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      Volume 12 |Issue 05| February 01, 2013 |


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One Off

So, Hatirjheel has happened!

Photo: Amirul Rajiv

So, the Hatirjheel has happened. It is the necklace around the bare, skeletal and ugly neck of my beautiful Dhaka that was. A Dhaka where I grew up amidst people, most of whom were not even known to me, as near relatives. The town was like my play ground. The para (locality) where we lived was like my home with an extended family. And each dwelling there was like a room of my home. I merrily crossed from one room to the other without the fear of being questioned or admonished. There were far fewer people. Even lesser number of vehicles. We were happy with two bus services from far flung Gandaria to downtown at Gulistan. The services were called Town 2 & 2A service. A couple of jalopies wrapped around with tin sheets, passed off as medium-sized buses, were on service on these and other routes. We usually walked up to Sadarghat and walked the remainder of the distance to Dhaka University. Taking the other bus to Ramna would have cost our tiffin allowance.

We had a bicycle at home that my elder brother used to ride to his Textile College at Tejgaon. I occasionally took the cycle out, Bhaiya permitting, for various chores or just for the pleasure of riding. Maa and my sisters used rickshaws and horse-drawn carriages to visit people and go shopping. People went to the Buckland bund by the Buriganga for their morning and evening walks. Occasionally, we took a boat ride on Buriganga. I was quite an avid swimmer and swam across the wide river several times during my college days. Ramna was a tranquil area greenery abound and people went picnicking there on holidays. Such was the good old Dhaka. Then, with the passage of time, Dhaka started swelling in terms of population and expanding in terms of area. And then, after the independence of the country, population increase started to gallop. And because of paucity of land the capital started falling all over. All other towns gradually started losing importance. We saw how the district towns that used to be hubs for various socio-cultural activities had started drying up and emaciating culturally and intellectually. Indigenous culture deserted peri-urban Bangladesh to find a hub in the capital. But the elusive capital city of ours started shifting towards hybrid and borrowed culture. We started aping.

More importantly, the capital started to burst at the seams. Yet no one but no one ever thought of the fact that this country was not a city state comprising just one city. And that if only one organ in a body gets all attention, then the rest of the body starts to decay. That is what has started happening to this dear country of ours. Every other town or village stopped moving forward, started marking time and then started on a course of perilous journey backwards. I once had the misfortune of interviewing a very eminent opinion leader of our country who contested my view that in Bangladesh decentralisation was practical. He said things like 'where are the schools and the universities, hospitals and other urban amenities that people would go and live there in those remote places'? I could not convince him of the fact that amenities went to places where people were. If our industrialists and entrepreneurs and the governments decided to give equal importance to all places then the infrastructure needed for a decent living anywhere would automatically follow. Instead, we see that we are, directly or indirectly, encouraging factories, markets, shops and ghettos to mushroom all over Dhaka making life miserable and pushing the city even further from the possibility of ever becoming planned and liveable.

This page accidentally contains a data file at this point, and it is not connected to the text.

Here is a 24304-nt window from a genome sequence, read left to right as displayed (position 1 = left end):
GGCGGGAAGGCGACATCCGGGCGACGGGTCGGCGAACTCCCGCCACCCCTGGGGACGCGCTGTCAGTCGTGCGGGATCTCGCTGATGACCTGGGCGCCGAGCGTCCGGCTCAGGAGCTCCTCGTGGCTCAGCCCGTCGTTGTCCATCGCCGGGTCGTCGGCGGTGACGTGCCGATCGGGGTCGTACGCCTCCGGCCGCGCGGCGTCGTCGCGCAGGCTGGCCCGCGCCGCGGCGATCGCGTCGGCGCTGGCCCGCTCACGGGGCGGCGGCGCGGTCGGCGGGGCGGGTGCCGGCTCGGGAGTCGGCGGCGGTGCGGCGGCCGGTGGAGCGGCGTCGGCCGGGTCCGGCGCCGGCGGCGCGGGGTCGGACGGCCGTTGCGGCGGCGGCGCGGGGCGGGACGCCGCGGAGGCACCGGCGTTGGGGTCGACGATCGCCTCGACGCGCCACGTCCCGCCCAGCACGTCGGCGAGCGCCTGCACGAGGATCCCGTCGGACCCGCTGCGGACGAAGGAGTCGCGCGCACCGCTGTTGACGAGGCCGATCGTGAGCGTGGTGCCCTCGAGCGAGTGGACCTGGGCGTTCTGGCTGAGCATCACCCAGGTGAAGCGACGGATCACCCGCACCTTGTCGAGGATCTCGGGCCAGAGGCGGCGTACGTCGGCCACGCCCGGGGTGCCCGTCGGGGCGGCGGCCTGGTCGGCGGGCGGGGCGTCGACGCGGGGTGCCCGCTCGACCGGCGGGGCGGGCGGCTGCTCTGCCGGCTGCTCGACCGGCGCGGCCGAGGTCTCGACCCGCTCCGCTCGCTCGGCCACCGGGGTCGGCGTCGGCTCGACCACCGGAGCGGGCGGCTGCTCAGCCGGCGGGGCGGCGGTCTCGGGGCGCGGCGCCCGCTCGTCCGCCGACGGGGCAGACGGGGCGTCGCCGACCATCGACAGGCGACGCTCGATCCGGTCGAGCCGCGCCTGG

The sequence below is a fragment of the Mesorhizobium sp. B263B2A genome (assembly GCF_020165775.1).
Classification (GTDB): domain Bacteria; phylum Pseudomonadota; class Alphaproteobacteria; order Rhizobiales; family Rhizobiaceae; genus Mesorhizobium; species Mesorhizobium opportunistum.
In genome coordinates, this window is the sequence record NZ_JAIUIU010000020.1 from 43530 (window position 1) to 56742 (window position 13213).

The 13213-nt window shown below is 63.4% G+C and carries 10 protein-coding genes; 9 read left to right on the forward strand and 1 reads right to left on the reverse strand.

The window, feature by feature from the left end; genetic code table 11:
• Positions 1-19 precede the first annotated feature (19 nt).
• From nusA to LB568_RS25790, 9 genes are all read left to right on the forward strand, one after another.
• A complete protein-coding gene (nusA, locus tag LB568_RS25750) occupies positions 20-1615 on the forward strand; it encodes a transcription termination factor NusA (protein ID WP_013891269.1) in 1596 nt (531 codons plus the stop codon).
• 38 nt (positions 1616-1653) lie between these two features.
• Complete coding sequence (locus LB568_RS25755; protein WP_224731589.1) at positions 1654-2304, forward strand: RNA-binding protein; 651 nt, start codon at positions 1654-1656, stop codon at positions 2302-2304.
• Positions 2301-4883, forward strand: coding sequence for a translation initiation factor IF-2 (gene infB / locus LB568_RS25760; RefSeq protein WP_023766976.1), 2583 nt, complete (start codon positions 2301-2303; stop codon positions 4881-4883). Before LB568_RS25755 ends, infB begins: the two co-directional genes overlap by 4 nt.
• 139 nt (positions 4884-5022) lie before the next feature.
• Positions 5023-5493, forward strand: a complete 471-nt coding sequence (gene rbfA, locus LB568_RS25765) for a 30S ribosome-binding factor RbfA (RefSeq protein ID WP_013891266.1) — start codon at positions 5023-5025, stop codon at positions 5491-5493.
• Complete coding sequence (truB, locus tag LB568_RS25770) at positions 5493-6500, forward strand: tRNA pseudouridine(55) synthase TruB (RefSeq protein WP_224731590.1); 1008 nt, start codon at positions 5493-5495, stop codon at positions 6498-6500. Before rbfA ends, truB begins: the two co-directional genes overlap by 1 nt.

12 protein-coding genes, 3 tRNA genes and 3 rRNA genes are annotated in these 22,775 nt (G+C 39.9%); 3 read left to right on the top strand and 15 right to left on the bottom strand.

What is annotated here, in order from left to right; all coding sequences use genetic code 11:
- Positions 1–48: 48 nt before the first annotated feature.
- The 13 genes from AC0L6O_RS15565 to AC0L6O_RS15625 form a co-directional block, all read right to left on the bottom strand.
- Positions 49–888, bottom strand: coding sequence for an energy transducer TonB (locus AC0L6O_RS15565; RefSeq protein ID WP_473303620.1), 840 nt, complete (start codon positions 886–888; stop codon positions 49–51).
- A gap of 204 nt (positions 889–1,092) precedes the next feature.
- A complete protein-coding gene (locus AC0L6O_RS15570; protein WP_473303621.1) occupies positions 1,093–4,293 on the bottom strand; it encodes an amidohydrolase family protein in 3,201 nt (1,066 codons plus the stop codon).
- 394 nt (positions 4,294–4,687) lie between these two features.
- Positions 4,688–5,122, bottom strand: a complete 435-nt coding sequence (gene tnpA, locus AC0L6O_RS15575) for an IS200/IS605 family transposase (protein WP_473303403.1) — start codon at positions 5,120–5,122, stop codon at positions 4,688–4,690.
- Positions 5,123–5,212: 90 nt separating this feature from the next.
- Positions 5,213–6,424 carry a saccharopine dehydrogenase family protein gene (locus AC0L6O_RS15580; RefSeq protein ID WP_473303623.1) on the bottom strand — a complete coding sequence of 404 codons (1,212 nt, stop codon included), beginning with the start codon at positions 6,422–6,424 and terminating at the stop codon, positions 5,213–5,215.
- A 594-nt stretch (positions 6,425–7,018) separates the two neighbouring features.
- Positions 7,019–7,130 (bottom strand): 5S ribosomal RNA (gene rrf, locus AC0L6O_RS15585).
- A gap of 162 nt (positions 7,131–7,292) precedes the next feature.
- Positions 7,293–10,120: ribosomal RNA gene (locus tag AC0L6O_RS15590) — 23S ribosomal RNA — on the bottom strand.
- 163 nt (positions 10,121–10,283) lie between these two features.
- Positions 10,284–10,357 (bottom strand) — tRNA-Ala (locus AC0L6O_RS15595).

Photo: Amirul Rajiv

And even in such a city the state of the art 'Hatirjheel' has happened. People in hundreds of thousands are flocking there almost 24 hours of the day. To see. To be. To soak and to marinate. Good, that. This wretched city does not have many places to unwind. The Ramna Park, Suhrawardy Udyan, Osmani Udyan, all these places have become old, unkempt and boring. We need newer places to deal with such stupendous growth of the city's population.

But I have a fear. I have a fear because I have seen many layers of cosmetics applied on this city of ours over the past 50 plus years to dwindle away sooner than one could think of. Those were mutilated by the ever rising tide of untrained population. There isn't even anyone in any of our government agencies to teach the citizens of the essentials of civic sense. So we see that the lakes of much vaunted residential districts like Baridhara or Gulshan become a repository of garbage and human excreta. The parks become colossal dustbins and newly carpeted roads are merrily excavated ostensibly for public utilities never to be patched up again.

I have a fear that the Hatirjheel awaits exactly the same fate in not too distant a future. I hope to providence that I am wrong in my conjecture!



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